Remember, way back in early 2022, when all you ever heard was: "I wish I could pay some money, every month, for a blue checkmark on Twitter".
Yeah, us neither. But somehow, Elon Musk thought it was a masterstroke business decision, and rolled out the opportunity to be fake-verified on Twitter late last year.
Was it a success? Not really.
Turned out charging $8-a-month for some pixels was a tough pitch.
In a recent report from The Information, they obtained a document stating just 180,000 people in the US were paying for subscriptions on the platform, including Twitter Blue, in mid-January.
The global number of subscribers would also be valued at around $28m in annual revenue. That sounds a lot, but it's a tiny sum for a major tech company.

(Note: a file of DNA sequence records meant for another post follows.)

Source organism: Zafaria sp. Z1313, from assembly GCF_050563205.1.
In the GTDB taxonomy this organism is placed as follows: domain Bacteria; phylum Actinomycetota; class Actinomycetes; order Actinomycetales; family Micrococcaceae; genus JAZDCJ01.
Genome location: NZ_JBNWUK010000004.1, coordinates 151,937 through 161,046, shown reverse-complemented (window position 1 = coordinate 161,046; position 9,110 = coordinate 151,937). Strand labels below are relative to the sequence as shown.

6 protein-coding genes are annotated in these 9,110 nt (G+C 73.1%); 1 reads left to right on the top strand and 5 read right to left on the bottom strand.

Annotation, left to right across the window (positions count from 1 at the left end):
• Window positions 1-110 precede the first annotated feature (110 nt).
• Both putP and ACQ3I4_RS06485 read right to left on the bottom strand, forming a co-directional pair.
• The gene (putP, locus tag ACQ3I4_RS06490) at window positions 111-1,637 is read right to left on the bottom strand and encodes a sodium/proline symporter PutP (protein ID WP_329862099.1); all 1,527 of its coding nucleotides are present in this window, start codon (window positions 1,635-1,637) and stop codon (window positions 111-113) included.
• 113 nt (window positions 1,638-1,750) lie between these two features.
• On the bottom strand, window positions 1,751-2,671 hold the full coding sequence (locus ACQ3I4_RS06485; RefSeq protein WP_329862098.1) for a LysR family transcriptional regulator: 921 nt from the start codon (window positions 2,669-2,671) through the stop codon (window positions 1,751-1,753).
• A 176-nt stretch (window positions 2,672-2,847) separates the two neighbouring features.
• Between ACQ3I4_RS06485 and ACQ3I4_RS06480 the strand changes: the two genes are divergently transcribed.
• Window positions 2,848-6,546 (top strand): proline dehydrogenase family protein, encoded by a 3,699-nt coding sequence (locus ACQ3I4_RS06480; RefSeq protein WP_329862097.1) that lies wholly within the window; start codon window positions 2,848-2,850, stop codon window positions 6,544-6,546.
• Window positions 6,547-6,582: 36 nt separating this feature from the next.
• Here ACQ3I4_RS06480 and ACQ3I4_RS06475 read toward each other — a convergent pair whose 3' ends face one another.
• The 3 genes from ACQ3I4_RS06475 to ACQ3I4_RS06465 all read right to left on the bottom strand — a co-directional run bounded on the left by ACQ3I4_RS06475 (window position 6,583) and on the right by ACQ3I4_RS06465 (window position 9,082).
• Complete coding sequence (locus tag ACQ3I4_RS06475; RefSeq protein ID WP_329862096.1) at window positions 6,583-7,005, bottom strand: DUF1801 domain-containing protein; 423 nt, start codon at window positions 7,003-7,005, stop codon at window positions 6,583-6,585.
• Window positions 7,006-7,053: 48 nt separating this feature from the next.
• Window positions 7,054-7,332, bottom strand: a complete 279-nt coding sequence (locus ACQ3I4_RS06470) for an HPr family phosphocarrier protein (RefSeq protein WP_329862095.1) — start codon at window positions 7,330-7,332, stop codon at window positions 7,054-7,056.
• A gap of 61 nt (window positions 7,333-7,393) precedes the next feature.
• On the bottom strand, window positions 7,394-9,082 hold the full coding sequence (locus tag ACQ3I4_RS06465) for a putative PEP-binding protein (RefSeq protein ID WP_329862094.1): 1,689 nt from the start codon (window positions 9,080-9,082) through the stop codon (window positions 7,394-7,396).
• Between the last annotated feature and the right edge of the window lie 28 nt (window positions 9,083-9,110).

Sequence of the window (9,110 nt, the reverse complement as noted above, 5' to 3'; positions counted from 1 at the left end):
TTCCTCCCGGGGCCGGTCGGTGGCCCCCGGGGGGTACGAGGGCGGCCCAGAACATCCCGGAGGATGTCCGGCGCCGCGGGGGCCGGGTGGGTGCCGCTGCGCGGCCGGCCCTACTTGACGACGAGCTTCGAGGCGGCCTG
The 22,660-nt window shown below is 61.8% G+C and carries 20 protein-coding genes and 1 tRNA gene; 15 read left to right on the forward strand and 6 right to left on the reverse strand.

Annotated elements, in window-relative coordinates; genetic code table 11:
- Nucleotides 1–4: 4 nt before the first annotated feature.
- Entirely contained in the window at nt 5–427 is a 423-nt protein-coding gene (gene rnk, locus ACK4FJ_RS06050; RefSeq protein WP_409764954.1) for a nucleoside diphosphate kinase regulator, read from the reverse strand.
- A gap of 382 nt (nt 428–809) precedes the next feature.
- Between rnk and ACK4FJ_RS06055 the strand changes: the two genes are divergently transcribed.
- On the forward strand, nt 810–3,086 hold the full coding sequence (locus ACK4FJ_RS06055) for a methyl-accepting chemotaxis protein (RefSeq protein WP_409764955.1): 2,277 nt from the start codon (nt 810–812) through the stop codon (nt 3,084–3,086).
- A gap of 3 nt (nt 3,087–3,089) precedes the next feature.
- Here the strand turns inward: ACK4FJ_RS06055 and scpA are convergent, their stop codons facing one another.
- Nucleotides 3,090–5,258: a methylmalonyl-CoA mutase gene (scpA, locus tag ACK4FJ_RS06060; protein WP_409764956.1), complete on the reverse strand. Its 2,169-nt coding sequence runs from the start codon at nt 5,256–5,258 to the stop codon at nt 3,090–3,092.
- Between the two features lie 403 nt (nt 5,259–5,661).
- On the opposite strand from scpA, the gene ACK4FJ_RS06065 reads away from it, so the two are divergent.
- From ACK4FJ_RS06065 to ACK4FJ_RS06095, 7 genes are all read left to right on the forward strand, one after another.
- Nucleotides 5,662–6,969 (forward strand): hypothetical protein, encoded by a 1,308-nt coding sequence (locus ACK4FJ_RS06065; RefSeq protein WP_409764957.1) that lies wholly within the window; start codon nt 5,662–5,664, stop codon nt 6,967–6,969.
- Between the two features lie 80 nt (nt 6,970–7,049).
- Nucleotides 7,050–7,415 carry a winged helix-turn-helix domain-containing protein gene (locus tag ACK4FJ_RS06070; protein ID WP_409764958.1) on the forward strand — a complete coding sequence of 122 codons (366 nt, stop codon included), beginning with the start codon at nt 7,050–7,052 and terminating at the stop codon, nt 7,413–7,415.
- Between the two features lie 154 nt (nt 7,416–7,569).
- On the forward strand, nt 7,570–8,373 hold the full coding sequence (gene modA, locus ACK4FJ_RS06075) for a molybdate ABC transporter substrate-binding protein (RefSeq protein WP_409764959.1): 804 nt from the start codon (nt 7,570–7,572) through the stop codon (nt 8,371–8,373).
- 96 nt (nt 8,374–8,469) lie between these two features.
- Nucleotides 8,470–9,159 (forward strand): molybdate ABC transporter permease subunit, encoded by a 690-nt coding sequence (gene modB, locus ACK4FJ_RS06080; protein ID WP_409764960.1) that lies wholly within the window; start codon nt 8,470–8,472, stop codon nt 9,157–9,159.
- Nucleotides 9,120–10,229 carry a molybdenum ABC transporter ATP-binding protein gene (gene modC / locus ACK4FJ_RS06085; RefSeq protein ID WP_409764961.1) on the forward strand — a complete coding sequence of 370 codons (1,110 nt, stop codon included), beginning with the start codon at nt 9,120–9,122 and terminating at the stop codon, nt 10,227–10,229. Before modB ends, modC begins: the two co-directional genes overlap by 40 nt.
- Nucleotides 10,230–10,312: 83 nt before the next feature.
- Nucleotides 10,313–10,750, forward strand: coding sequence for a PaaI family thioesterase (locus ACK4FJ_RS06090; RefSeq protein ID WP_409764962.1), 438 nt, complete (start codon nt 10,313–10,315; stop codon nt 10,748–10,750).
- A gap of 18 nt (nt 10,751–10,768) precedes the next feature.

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Undeterred, Mark Zuckerberg's Meta has decided to pivot to a paid blue check model, too.
Meta Verified will cost $11.99 a month on the web and $14.99 a month if purchased on iOS.
It will first launch in Australia and New Zealand but will be rolled out more widely eventually.
Those coughing up the sum will have to share a government ID to get verified. In return they'll get a blue badge, impersonation protection, and direct access to customer support.
The government ID is probably a good idea, given the chaos of Twitter's paid-for blue check rollout.
That free-for-all led to fake accounts posing as celebrities and businesses, prompting the tech billionaire to create tiers to identify official accounts.
Alas, the Twitter Blue subscription service may be proving to be Musk’s biggest failure yet.
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